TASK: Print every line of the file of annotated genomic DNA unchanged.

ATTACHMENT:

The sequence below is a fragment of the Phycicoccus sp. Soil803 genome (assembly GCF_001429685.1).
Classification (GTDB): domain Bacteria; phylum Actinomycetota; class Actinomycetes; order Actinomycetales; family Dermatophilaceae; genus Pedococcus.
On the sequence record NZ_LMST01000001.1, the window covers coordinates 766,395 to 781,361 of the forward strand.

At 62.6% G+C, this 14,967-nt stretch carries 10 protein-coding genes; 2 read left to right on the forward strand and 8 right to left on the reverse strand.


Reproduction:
The sequence below is a fragment of the Phycicoccus sp. Soil803 genome (assembly GCF_001429685.1).
Classification (GTDB): domain Bacteria; phylum Actinomycetota; class Actinomycetes; order Actinomycetales; family Dermatophilaceae; genus Pedococcus.
On the sequence record NZ_LMST01000001.1, the window covers coordinates 766,395 to 781,361 of the forward strand.

At 62.6% G+C, this 14,967-nt stretch carries 10 protein-coding genes; 2 read left to right on the forward strand and 8 right to left on the reverse strand.